By Martin Patriquin - Wednesday, December 19, 2012 - 0 Comments
The inside story of the man at the centre of the storm
Lino Zambito is many things, not all of them good. The former contractor, would-be construction magnate and budding restaurateur is currently facing, he estimates, “about 12” fraud, collusion and breach of trust charges for, among other things, his role in an alleged bid-rigging scheme in the Montreal suburb of Boisbriand. In April, he pleaded guilty to a charge of attempting to subvert the outcome of a municipal election in that same community. Two days after Maclean’s met with him at the strip-mall pizzeria he now runs, Revenu Québec officials raided it in search of some $38,000 in unpaid taxes. And as the owner of the construction company Infrabec, he has, by his own admission, spent much of the last decade participating in a system that bilked taxpayers out of millions of dollars.
Yet it is precisely because of his misdeeds, or at least his willingness to talk about them under oath, that Zambito is something of a folk hero in Quebec these days. Subpoenaed on Sept. 5—one day after the Quebec election—by the commission investigating the province’s notorious construction industry, Zambito testified for eight days, and what came out of the tall, beefy 43-year-old’s mouth shocked a province and arguably brought a premature end to the careers of two big city mayors.
As a contractor in Montreal, Zambito says he participated in bid-rigging schemes involving the Rizzuto Mafia clan that usually culminated with mobsters stuffing wads of cash into their knee-high socks in the ill-lit backroom of a north end coffee shop. He not only kicked up a cut of his profits to those mobsters but also to various municipal and provincial political parties as well.
By Martin Patriquin - Thursday, October 4, 2012 at 11:01 AM - 0 Comments
Kickbacks, ‘fake’ work orders, city employees on the take and other allegations
Lino Zambito is an unlikely white knight. The career trajectory of the burgeoning construction magnate came to a screeching halt when in 2010 he was caught on tape attempting to influence an election in the Montreal suburb of Boisbriand. His company went bankrupt soon after. Last year, he pleaded guilty to electoral fraud, and still faces criminal charges in connection with a single-bid $28-million contract to build Boisbriand’s water purification plant.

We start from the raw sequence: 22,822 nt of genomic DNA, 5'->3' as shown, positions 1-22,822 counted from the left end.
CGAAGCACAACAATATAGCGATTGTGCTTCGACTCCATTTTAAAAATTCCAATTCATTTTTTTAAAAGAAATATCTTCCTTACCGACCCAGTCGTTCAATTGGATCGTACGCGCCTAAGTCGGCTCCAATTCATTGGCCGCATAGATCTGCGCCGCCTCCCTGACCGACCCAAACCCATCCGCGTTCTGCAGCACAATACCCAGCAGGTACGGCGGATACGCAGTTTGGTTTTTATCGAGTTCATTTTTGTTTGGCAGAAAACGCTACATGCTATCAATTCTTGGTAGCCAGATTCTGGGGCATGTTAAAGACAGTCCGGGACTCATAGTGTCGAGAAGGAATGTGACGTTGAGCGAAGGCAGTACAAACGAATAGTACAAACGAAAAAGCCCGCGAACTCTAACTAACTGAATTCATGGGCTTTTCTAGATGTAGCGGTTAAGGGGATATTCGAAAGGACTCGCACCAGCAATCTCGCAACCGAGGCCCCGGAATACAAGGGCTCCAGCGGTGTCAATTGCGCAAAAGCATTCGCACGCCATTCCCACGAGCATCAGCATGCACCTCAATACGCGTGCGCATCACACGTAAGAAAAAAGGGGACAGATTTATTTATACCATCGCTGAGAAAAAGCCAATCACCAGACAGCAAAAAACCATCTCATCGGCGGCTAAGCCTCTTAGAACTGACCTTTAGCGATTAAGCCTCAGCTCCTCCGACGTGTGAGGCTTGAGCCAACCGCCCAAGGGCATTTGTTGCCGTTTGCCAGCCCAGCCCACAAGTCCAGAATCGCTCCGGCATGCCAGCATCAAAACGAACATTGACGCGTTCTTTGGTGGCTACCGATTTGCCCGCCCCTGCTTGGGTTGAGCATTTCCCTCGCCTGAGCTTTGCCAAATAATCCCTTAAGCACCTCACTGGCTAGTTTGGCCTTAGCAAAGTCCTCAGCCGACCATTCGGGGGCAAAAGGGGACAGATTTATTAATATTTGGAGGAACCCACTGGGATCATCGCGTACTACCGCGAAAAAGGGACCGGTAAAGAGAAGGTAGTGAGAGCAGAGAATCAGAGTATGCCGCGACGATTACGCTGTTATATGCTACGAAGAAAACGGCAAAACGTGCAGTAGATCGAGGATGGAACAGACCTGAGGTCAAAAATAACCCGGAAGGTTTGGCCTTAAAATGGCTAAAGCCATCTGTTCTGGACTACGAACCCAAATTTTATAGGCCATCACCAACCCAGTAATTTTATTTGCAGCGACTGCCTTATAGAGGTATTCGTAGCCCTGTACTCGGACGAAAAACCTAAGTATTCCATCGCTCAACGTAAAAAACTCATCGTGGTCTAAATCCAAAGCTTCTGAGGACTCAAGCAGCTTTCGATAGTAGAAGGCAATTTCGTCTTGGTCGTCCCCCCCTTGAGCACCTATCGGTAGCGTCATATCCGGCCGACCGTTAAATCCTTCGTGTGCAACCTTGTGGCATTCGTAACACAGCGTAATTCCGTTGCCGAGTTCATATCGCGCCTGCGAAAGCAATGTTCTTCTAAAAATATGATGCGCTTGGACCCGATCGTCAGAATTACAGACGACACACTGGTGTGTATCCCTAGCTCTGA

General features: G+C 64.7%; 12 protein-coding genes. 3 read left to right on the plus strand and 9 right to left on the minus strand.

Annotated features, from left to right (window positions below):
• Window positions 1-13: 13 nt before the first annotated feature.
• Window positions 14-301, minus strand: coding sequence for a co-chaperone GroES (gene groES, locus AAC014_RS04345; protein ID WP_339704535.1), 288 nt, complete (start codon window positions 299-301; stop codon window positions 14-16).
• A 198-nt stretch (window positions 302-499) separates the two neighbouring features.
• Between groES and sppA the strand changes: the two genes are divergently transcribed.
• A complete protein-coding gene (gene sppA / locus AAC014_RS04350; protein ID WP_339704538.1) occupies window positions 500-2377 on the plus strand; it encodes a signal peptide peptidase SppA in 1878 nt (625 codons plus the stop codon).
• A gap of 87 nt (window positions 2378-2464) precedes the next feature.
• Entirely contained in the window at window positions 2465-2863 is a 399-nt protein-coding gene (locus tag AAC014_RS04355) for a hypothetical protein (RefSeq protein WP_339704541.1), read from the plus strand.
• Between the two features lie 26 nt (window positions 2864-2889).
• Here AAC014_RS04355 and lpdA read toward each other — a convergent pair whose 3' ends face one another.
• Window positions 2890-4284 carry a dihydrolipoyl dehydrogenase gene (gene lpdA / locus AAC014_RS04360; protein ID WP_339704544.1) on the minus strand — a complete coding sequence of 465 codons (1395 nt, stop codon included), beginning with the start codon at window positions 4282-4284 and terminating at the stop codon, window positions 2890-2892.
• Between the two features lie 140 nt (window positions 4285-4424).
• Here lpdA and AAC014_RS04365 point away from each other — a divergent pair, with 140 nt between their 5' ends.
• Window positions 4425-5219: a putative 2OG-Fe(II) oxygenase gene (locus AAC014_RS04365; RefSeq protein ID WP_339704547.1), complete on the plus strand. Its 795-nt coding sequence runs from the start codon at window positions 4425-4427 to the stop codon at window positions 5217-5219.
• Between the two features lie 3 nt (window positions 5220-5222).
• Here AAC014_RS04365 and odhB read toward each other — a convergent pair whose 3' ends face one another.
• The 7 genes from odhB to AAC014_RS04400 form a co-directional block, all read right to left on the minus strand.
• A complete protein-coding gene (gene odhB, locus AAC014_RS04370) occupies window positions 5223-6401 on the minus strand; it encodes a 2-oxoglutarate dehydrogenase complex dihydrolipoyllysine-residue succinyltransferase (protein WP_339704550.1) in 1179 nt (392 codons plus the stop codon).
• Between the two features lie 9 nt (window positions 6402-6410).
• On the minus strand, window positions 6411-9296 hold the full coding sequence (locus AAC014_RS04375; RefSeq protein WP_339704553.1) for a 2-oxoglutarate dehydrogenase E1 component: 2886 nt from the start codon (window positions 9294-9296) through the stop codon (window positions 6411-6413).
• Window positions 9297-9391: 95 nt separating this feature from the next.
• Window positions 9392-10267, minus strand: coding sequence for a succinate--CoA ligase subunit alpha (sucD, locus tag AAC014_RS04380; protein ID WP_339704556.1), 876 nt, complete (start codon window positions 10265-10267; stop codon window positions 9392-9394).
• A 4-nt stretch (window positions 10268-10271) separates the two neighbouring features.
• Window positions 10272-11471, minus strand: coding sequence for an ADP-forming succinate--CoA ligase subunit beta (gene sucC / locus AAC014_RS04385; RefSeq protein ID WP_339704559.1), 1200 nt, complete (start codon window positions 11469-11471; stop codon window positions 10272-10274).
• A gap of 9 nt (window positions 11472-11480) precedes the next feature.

Perhaps he has had a tinge of remorse—or maybe he thinks he has nothing left to lose. Regardless, once compelled by subpoena to appear at Quebec’s so-called Charbonneau commission, Zambito, 43, freely and frankly offered up what is arguably the most damning testimony yet about the dirty state of affairs within the province’s construction industry. It has battered the already teetering political career of Montreal Mayor Gérald Tremblay and prompted fresh outrage from a population shell-shocked by years of corruption allegations concerning its elected officials. It has also implicated Montreal’s former director general Robert Abdallah—a man who once seemed to have a powerful connection within Stephen Harper’s Conservatives.
Zambito’s allegations are almost too long to list. His most damning contention, however, is directed at Montreal’s long-serving mayor. Whenever Zambito bid on municipal contracts in Montreal, he alleged certain kickbacks were necessary. He said he knew that 2.5 per cent would have to go to the Rizzuto clan, Montreal’s notorious Mafia syndicate that controlled the number of construction companies doing business in the metropolis. Montreal’s municipal government was a touch more expensive, Zambito said: “Starting in 2005 and 2006, there was an amount of three per cent of the contracts that I gave to [Rizzuto confidant Nicolo] Milioto that I knew was going to Mayor Tremblay’s political party.”
By Paul Wells - Friday, April 20, 2012 at 11:04 AM - 0 Comments
Jean Charest denied the mess all around him for years–eventually it will destroy him
So what’s the going price for Céline Dion tickets these days, anyway? Nine of them, in a luxury suite at Montreal’s Bell Centre? Figure a little over $200 each, anyway. Not less than $2,000 for the set.
If somebody gave you $2,000 worth of Céline Dion tickets, you’d probably remember who gave them to you. I know I’d never forgive anyone who gave me that much access to that much awful, awful music. But Nathalie Normandeau, who was deputy premier of Quebec until she quit politics last autumn, likes Céline Dion. She did get nine tickets to the Bell Centre suites for a 2009 Dion show. And she still couldn’t remember the name of her benefactor when the Radio-Canada investigative journalism program Enquête called her a couple of weeks ago.
It was a trick question, of course. The reporter from Enquête knew who gave Normandeau the tickets. It was Lino Zambito. The same guy who also gave her Madonna tickets.